Finally, it is also worth noting that having a trust as IRA beneficiary will not let you skirt the new 10 year rule either. In fact, trusts that are named as IRA beneficiaries should be reviewed as there could be language in there that could limit how distributions are made over those 10 years possibly causing it all to come out in year 10 which could be a major tax hit. There may be some possible planning ideas to consider, but they are beyond the scope of this article. Those would need to be discussed on an individual basis with your advisors.
Raised the age to begin Required Minimum Distributions (RMD) for IRAs to 72
The SECURE act raised the age that an individual is required to begin taking mandatory distributions from their IRA or 401(k) to 72, up from 70 ½. This will make things a wee bit simpler as it always boggled me how they came up with 70 ½ to start taking RMDs. However, please note, that this change only takes effect for those turning 70 ½ in 2020 or later. Thus, someone who turned 70 ½ in 2019 and began taking RMDs under the old rules will be required to still follow the old rules and continue taking RMDs in 2020 even though they are not yet 72 years old.
Qualified Charitable Donations (QCD) remain at age 70 ½
This is a nice feature because donating your RMD directly to charity can be an excellent tax planning tool. So, even though the new RMD age will be 72, you will still be able to donate money from your IRA directly to a charity (up to $100,000 a year) at age 70 ½. With the new 2017 tax laws in effect and less people itemizing deductions, this has been a great way to support charities and save on taxes, especially for those that are no longer able to itemize expenses. When you make a QCD, you give money directly to the charity of your choice and do not count that distribution as income or a deduction.
Allows IRA Contributions for those over age 70 ½
This is a big deal as more and more people are working well into their 70s these days and many of them part-time without access to a 401(k). Prior to the SECURE Act, even if you had earned income after age 70 ½ you still could not contribute to an IRA. (NOTE: if you were less than a 5% owner of a company, you could still contribute to a 401(k) past age 70 ½ if you were still employed). Now someone over age 70 ½ that may be working part-time or has other earned income can put money in their IRA.
Penalty Free Distribution of up to $5,000 for Qualified Birth or Adoption
One can now withdraw penalty free, but not tax free up to $5,000 per child from an IRA or retirement plan for a qualified birth or adoption. This can only occur within one year after the birth or adoption occurs. They would also have the ability to repay the $5,000 later on if they so desire but are under no obligation to do so.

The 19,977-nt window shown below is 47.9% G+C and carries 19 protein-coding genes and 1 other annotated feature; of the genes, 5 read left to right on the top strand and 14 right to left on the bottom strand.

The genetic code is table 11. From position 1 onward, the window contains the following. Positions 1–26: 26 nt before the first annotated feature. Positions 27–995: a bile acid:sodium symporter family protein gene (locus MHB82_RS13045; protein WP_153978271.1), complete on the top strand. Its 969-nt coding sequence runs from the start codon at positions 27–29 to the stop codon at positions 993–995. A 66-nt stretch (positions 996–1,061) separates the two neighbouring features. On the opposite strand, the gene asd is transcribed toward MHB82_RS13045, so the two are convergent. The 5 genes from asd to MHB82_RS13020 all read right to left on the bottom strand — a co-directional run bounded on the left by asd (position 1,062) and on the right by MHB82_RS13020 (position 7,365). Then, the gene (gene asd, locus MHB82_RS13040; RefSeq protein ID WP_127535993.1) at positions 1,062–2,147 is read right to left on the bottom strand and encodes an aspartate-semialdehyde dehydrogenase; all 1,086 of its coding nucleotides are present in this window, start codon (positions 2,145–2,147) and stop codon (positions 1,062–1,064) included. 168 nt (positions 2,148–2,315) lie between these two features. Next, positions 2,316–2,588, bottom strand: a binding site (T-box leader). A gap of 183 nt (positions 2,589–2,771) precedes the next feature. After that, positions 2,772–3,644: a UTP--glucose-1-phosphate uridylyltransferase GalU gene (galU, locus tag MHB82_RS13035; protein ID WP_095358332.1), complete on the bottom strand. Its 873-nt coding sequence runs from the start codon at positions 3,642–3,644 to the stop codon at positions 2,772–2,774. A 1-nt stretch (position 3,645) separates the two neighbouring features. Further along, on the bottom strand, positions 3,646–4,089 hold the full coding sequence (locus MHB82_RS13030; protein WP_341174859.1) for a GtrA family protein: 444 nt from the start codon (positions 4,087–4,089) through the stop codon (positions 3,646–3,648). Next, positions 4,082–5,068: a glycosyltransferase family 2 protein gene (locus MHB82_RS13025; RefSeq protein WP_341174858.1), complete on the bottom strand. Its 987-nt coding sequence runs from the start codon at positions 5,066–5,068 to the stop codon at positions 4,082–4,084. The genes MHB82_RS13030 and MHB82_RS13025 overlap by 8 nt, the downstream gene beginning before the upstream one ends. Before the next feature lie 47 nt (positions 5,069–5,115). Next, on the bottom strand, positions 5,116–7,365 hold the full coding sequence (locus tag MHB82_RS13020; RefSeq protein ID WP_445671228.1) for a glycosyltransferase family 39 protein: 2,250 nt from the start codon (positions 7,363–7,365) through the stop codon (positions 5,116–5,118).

Can Use up to $10,000 from a 529 Plan for Student Loan Repayments or Apprenticeships
Prior to the SECURE Act, one could not tap 529 College Savings Plans for paying back student loans. Now, one can utilize a lifetime limit of $10,000 per person to make a tax and penalty free distribution from a 529 plan towards payment of a student loan. The new provision also allows an additional $10,000 to be used tax and penalty free to pay student loans of each of the 529 beneficiaries siblings. The 529 plan can also be used tax and penalty free for expenses of an apprenticeship program that is appropriately registered and certified with the Department of Labor.
A Big Win for The Insurance Industry
I mentioned above how the insurance industry had some incentive to have the SECURE Act become law. Below is a good summary of this from Forbes.com:
The bill is also a huge win for the insurance industry and lobbyists, who massively supported the bill. This is both a good and a bad thing for consumers.
The bill eases the way for annuities to be included in 401(k)s, which is good for consumers because Americans need more access and sources of retirement income. Lifetime income helps increase the longevity of a retirement income portfolio in many situations.
The bad news? The way they are allowing more access is by removing or lessening some fiduciary requirements to vet insurance companies and products before they are allowed into the plan. This could cause negative ripple effects down the line for consumers, especially when coupled with a lessening of the standards imposed by the SEC this summer.
I don’t think annuities being available in 401(k) plans is necessarily a bad idea, but I do have some concern for the easing of the fiduciary requirements to vet the insurance companies and their products that are allowed in the plan. It seems any time rules are relaxed, the rules are taken advantage and it usually does not end up well for the consumer. We will need to keep our eyes on this to see how it shakes out.
There is still quite a bit more to the SECURE Act in addition to what we have discussed above. I just wanted to touch on the main parts of this new law that will probably have the most impact on the people we work with. I also wanted to share some of the main facts of this as we understand them since I have seen a lot of misleading information out there. We will be discussing the issues and possible planning opportunities available with our clients over the next several months.